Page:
PRIMEROSE (Probabilistic Rule Induction Methods based on Rough Sets) generates probabilistic rules from databases. This system includes induction of rules with conditional probabilities, called accuracy and coverage, or with test statistics, for example, X2 -statistics, estimation of conditional probabilities or test statistics by using resampling methods (cross-validation and bootstrap method), and calculation of statistics of induced rules. This system also allows concept hierarchy and applies attribute-oriented generalization technique to rule induction. The main target domain of this system is medicine and this system succeeds in automated acquistion of medical expert systems and medical knowledge discovery.
PRIMEROSE (Probabilistic Rule Induction Methods based on Rough Sets) is developed by Shusaku Tsumoto, which is firstly introduced in 1993. This system is first introduced to discover probabilistic rules from medical databases based on Ziarko's VPRS model and estimate the reliability of induced rules by using resampling methods. Next, in order to apply this system to genome sequence analysis, PRIMEROSE is extended with calculation of test statistics, transformation of attributes based on attribute-oriented generalization. Finally, this system is extended with calculation of statistics of rules, similarities between rules and automatic comparison between domain experts' knowledge.
PRIMEROSE induces rules from one table, which includes condition and decision attributes. Although this system can induce rules without background knowledge, in order to control the number of rules, it requires the following parameters: (1) thresholds for accuracy (p(R\D)) and covera.ge(p(D\R)), (2) selection of resampling methods, and (3) selection of rule statistics. Additionally, PRIMEROSE allows (4) concept hierarchy of attributes and (5) domain experts' knowledge for further analysis. PRIMEROSE can also control search for rules using background knowledge, which is described by first-order predicate logic.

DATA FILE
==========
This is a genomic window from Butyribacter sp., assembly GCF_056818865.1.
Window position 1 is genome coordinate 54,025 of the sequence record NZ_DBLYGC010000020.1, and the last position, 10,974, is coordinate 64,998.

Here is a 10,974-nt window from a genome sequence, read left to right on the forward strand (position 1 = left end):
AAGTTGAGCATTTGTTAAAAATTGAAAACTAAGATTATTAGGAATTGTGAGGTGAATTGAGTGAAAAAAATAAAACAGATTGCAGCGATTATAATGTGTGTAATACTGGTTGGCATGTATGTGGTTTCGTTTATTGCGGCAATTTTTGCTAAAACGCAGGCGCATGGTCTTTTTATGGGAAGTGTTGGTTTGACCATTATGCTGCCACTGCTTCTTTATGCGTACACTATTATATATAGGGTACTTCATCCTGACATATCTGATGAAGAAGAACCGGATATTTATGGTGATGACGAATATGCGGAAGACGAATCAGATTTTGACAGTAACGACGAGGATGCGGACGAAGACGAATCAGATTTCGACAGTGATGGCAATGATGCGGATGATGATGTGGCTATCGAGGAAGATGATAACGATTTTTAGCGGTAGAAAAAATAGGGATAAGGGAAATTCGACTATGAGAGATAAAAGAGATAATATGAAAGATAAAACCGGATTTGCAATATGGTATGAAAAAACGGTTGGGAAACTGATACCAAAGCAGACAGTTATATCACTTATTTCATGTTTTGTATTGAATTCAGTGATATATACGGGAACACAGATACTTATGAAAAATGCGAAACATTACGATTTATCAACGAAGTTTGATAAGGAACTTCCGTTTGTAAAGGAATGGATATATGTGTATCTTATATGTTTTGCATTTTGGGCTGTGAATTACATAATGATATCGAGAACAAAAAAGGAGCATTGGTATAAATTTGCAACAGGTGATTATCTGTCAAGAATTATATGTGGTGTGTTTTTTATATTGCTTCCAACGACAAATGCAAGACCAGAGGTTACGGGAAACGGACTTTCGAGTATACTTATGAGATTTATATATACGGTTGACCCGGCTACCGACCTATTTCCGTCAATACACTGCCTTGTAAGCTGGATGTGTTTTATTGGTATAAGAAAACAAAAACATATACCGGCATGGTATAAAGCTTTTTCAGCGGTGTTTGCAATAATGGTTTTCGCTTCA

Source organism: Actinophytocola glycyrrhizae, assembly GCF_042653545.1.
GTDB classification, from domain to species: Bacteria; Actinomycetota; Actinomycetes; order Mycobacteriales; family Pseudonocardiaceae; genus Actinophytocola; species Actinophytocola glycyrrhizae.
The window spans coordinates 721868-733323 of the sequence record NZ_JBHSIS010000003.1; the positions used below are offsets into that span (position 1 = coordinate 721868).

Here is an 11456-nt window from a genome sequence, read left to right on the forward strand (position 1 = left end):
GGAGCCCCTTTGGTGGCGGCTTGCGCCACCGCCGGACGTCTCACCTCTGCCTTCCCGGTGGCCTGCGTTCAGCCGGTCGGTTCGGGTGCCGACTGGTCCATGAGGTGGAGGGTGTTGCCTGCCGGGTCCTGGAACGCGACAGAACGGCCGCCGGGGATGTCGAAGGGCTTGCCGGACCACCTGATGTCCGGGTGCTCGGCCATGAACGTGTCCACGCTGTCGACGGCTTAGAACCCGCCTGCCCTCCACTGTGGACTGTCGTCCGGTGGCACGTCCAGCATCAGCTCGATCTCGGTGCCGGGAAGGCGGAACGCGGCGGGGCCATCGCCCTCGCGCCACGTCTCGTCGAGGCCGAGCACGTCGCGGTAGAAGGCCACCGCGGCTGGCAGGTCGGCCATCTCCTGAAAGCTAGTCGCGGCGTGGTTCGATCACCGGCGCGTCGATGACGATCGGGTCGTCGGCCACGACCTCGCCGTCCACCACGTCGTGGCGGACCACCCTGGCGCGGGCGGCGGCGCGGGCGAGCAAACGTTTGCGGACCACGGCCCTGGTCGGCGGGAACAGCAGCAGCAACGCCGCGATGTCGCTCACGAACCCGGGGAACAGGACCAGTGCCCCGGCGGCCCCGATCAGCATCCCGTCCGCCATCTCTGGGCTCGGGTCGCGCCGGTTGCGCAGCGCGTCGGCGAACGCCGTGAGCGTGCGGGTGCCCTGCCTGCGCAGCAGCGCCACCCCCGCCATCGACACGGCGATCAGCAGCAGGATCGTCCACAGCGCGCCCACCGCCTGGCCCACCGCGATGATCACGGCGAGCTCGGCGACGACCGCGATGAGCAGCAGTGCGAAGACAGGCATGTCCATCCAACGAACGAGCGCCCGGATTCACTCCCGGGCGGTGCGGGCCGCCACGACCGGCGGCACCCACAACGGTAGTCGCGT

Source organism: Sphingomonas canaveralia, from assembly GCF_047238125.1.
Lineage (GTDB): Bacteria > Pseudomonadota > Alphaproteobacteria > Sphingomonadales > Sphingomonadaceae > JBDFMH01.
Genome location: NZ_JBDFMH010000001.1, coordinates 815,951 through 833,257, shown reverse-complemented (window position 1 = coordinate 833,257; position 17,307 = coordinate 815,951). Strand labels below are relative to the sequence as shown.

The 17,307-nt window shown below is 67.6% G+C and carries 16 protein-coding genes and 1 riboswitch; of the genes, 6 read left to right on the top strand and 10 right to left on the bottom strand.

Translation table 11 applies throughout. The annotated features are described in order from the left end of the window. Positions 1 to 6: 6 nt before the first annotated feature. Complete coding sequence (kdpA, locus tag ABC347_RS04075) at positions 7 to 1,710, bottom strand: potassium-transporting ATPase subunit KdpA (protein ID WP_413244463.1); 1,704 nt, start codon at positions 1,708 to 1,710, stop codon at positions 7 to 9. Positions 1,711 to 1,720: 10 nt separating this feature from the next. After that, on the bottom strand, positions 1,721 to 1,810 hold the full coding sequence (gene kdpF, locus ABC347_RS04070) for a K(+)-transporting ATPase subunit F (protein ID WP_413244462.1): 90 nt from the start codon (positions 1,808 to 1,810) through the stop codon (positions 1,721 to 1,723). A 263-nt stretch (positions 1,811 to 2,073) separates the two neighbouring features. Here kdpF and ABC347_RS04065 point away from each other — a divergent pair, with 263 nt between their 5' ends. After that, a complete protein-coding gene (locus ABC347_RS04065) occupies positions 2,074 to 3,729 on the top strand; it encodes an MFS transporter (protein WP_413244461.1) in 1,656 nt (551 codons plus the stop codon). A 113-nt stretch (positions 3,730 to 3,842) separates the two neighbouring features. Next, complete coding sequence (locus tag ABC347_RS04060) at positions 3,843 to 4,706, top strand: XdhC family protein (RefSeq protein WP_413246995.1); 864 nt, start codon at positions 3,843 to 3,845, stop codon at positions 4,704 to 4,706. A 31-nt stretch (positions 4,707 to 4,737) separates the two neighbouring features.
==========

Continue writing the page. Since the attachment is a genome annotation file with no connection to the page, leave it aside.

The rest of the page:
PRIMEROSE outputs induced rules, whose conditional parts are represented by DNF, with probabilities or statistics calculated from training samples, estimation of probabilities and statistics, and statistics of rules (the number of induced rules for each decision class, the averaged rule length, similarity between induced rules, and so on.) Furthermore, PRIMEROSE can output the following knowledge: (1) if concept hierarchy of attributes is given, then PRIMEROSE applies transformation of attributes and induces rules using this hierarchy. (2) if domain experts' knowledge is given, then PRIMEROSE compares induced rules with it and outputs the difference between induced and given knowledge.
PRIMEROSE consists of four modules, data transformation module, resampling module, rule induction module, and output interface module, and runs as follows: First, this system induces rules from raw databases without evoking resampling modules. Second, it estimates probabilities and induces rules using resampling modules. Thirdly, it applies data transformation to raw databases and repeats the first and second procedures. Finally, PRIMEROSE outputs rules both in natural language form and in PROLOG predicates using output, interface module.
Users only have to input tables and background knowledge including parameters. Induced knowledge are stored as PROLOG predicates and users can compare between rules induced with different parameters.
PRIMEROSE generates rules whose conditional parts are represented as DNF form, using a kind of heuristic search. As evaluation functions, it uses conditional probabilities and test statistics. Then, for estimation of probabilities and test statistics, cross-validation and/or the bootstrap method are/is applied.
User this system is intended not only for analyst but also domain users.
This system is intended not only for analyst but also domain users.
The main target domain is medicine and genome sequence analysis. Induced knowledge is presented as rules understandable for domain experts, with numeric information, such as probabilities and test statistics. Furthermore, statistics of rules is also presented as a summarized table.
The system has the following advantages: (1) PRIMEROSE allows multiple choices for evaluation functions and can make comparisons between induced results obtained by different evaluation functions. (2) this systems can compare induced rules with domain experts' knowledge and detect the differences between them. (3) PRIMEROSE allows domain knowledge represented by first-order predicate logic. On the other hand, the disadvantage of this system is that PRIMEROSE is rather slower than other systems because it is written by PROLOG.
In biomedical domain, PRJMEROSE obtains the following nice results on automated knowledge acquisition and has made several new discoveries in biomedical databases: (1) PRJMEROSE induces probabilistic rules, which matches domain experts' knowledge. (2) Introduced resampling methods correctly estimate (predictive) conditional. (3) PRIMEROSE discovers several new knowledge from genome sequence databases, which is partially validated by biochemical experiments.